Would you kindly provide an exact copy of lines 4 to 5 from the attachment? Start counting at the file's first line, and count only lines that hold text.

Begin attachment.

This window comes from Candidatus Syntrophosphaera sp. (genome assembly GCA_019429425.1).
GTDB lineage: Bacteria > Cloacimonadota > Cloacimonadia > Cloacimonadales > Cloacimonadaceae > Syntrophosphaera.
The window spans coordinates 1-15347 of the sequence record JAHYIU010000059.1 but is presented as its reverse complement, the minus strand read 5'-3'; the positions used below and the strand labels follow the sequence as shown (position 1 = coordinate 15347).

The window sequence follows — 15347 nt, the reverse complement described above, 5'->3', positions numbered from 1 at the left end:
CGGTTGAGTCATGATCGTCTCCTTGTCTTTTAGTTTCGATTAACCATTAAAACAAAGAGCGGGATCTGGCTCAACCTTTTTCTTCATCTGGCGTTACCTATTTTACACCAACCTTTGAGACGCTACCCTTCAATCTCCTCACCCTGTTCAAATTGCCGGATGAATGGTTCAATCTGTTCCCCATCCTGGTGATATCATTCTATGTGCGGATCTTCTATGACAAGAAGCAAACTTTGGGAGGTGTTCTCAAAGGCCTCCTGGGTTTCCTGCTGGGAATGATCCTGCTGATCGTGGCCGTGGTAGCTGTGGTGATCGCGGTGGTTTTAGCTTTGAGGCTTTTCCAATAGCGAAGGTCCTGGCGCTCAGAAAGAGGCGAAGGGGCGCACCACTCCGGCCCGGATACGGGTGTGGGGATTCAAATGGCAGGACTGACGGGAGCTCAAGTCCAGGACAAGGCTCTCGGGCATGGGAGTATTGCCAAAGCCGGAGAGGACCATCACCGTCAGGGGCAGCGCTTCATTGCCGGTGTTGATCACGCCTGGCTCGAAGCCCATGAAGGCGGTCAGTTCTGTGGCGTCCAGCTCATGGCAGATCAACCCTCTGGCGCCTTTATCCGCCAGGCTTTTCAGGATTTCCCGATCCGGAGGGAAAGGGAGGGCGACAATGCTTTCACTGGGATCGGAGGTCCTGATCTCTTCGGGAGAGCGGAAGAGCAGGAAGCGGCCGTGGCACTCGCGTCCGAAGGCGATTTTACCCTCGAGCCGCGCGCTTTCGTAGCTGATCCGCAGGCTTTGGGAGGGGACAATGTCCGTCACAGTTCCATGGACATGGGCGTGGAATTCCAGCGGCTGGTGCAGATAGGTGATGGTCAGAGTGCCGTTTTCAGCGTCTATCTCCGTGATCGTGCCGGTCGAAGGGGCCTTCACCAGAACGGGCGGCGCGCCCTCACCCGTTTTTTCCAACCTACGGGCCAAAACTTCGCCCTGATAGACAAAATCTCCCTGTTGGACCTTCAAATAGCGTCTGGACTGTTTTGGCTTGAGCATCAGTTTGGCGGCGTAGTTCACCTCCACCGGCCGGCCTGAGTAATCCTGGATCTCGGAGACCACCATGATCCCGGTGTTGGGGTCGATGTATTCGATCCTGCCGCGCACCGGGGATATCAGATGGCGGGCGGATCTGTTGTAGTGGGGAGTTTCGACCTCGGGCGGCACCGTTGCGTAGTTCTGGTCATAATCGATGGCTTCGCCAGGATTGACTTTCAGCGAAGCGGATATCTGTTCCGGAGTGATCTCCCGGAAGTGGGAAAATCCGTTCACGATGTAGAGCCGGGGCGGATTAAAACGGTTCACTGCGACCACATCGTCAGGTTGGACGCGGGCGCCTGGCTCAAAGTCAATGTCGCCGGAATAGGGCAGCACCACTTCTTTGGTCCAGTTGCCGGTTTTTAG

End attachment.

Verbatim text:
The window sequence follows — 15347 nt, the reverse complement described above, 5'->3', positions numbered from 1 at the left end:
CGGTTGAGTCATGATCGTCTCCTTGTCTTTTAGTTTCGATTAACCATTAAAACAAAGAGCGGGATCTGGCTCAACCTTTTTCTTCATCTGGCGTTACCTATTTTACACCAACCTTTGAGACGCTACCCTTCAATCTCCTCACCCTGTTCAAATTGCCGGATGAATGGTTCAATCTGTTCCCCATCCTGGTGATATCATTCTATGTGCGGATCTTCTATGACAAGAAGCAAACTTTGGGAGGTGTTCTCAAAGGCCTCCTGGGTTTCCTGCTGGGAATGATCCTGCTGATCGTGGCCGTGGTAGCTGTGGTGATCGCGGTGGTTTTAGCTTTGAGGCTTTTCCAATAGCGAAGGTCCTGGCGCTCAGAAAGAGGCGAAGGGGCGCACCACTCCGGCCCGGATACGGGTGTGGGGATTCAAATGGCAGGACTGACGGGAGCTCAAGTCCAGGACAAGGCTCTCGGGCATGGGAGTATTGCCAAAGCCGGAGAGGACCATCACCGTCAGGGGCAGCGCTTCATTGCCGGTGTTGATCACGCCTGGCTCGAAGCCCATGAAGGCGGTCAGTTCTGTGGCGTCCAGCTCATGGCAGATCAACCCTCTGGCGCCTTTATCCGCCAGGCTTTTCAGGATTTCCCGATCCGGAGGGAAAGGGAGGGCGACAATGCTTTCACTGGGATCGGAGGTCCTGATCTCTTCGGGAGAGCGGAAGAGCAGGAAGCGGCCGTGGCACTCGCGTCCGAAGGCGATTTTACCCTCGAGCCGCGCGCTTTCGTAGCTGATCCGCAGGCTTTGGGAGGGGACAATGTCCGTCACAGTTCCATGGACATGGGCGTGGAATTCCAGCGGCTGGTGCAGATAGGTGATGGTCAGAGTGCCGTTTTCAGCGTCTATCTCCGTGATCGTGCCGGTCGAAGGGGCCTTCACCAGAACGGGCGGCGCGCCCTCACCCGTTTTTTCCAACCTACGGGCCAAAACTTCGCCCTGATAGACAAAATCTCCCTGTTGGACCTTCAAATAGCGTCTGGACTGTTTTGGCTTGAGCATCAGTTTGGCGGCGTAGTTCACCTCCACCGGCCGGCCTGAGTAATCCTGGATCTCGGAGACCACCATGATCCCGGTGTTGGGGTCGATGTATTCGATCCTGCCGCGCACCGGGGATATCAGATGGCGGGCGGATCTGTTGTAGTGGGGAGTTTCGACCTCGGGCGGCACCGTTGCGTAGTTCTGGTCATAATCGATGGCTTCGCCAGGATTGACTTTCAGCGAAGCGGATATCTGTTCCGGAGTGATCTCCCGGAAGTGGGAAAATCCGTTCACGATGTAGAGCCGGGGCGGATTAAAACGGTTCACTGCGACCACATCGTCAGGTTGGACGCGGGCGCCTGGCTCAAAGTCAATGTCGCCGGAATAGGGCAGCACCACTTCTTTGGTCCAGTTGCCGGTTTTTAG